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My earliest memory of Sisters of Mercy was during World War II when mum, my sister, two brothers and myself lived in Roma, Queensland. Mum had grown up in this town and had returned there to be near family while Dad was in the army. I clearly remember one day when two Mercy Sisters came up the front stairs, into our living room and asked mum if there was anything they could do for her. But my path with Sisters of Mercy did not cross again until 1959. I entered the following year and was professed in January 1963.

Following teacher training at St Joseph’s College, North Sydney, I taught in Mercy primary schools around Sydney. In 1979 I commenced a new ministry providing support for our older Sisters. Of particular interest was their response to satisfying and enjoyable leisure experiences. With my teaching background and support from health care professionals I entered the field of diversional therapy. This involved the provision of leisure for those who, due to illness, disability or the adverse effects of ageing, were no longer able to initiate and/or continue to participate in satisfying and enjoyable experiences.  Because it was such a new field of care, our Congregational Leader suggested I move into the general workforce to gain further experience and seek more opportunities. I joined the Diversional Therapy Association and took part in a short course offered at Royal North Shore Hospital.   I then commenced working at a private hospital that cared for people with a drug and alcoholic dependency or mental health illness. From then on I participated in other relevant courses.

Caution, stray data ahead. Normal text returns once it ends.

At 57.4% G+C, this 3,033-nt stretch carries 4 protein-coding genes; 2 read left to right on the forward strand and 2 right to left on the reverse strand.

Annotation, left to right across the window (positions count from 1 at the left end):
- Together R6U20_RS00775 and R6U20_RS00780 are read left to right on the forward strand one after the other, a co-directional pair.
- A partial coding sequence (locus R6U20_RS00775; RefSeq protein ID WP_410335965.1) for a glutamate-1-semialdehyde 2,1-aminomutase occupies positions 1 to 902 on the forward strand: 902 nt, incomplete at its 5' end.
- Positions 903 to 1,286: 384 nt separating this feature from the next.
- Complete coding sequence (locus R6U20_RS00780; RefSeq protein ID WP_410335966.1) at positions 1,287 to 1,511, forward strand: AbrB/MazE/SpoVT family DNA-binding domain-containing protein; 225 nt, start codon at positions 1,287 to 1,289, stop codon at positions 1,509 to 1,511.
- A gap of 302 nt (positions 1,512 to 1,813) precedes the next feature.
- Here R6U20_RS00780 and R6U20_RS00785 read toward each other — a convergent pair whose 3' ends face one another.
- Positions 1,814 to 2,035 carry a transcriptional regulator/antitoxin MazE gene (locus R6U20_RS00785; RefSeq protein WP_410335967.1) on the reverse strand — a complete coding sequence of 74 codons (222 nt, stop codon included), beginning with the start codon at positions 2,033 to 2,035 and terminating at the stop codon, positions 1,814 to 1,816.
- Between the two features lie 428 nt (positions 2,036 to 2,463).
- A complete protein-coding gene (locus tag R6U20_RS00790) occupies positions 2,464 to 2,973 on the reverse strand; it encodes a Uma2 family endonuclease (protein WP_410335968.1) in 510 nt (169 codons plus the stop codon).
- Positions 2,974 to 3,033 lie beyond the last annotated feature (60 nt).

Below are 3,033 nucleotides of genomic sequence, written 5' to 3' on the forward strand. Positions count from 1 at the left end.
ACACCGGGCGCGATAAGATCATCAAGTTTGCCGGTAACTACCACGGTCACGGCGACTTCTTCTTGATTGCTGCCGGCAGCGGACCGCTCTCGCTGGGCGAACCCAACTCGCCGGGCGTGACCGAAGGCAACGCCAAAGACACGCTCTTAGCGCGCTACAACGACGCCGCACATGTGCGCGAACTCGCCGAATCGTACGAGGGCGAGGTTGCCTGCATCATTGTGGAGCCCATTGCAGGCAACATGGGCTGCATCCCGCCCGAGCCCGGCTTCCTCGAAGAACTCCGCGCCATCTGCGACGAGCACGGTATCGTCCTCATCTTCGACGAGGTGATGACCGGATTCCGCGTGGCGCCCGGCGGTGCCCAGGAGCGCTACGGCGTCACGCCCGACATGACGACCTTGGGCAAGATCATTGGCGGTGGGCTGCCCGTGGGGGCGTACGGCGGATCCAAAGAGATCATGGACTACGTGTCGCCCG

My studies in gerontology began in 1987. I gained a Masters Coursework degree and a Master of Health Science (Gerontology) by research. I continued working part time as a diversional therapist in nursing homes, taught on the Diversional Therapy Courses at the University of Sydney and University of Western Sydney and was involved in research projects. During this time I became increasingly aware of a lack of understanding of the needs of people with dementia and the fact that they were frequently overlooked when programs were being designed and implemented.
In 1998, I was awarded the Vincent Fairfax Churchill Fellowship to investigate the provision of leisure for people with dementia. This tour took me to facilities in England, Scotland, the Netherlands, Sweden, USA and Canada. On my return I was able to implement much of what I had learnt working mainly in nursing homes as a consultant and presenting at conferences. I was also involved in furthering my understanding of the needs of people with dementia through the Dementia Care Mapping Course from the University of Bradford, England. In 2003, I became a Member of the Order of Australia for my work in this area.

Today I live in Southern Cross Village at Marsfield. I am learning first hand now, what it is to be an older person. As I look back over the years, I see how prayer has helped me to understand where God was in my life. My work with older people who had suffered significant losses enabled me to reflect often on the words of Jesus, ‘Whatever you do for the least of my brethren, you do for me’.  I have been led into a ministry that did not exist during the time of Catherine McAuley. However, thinking about her responses to the needs of her time, I believe carers of older people require the qualities that Catherine displayed, a great deal of understanding, of love, of mercy.

As I slow down, I will continue to search for different ways of meeting the needs of these people. Then, with God’s help, I will continue my Mercy journey into the future, wherever this may take me.

Messages to: Margaret Randall rsm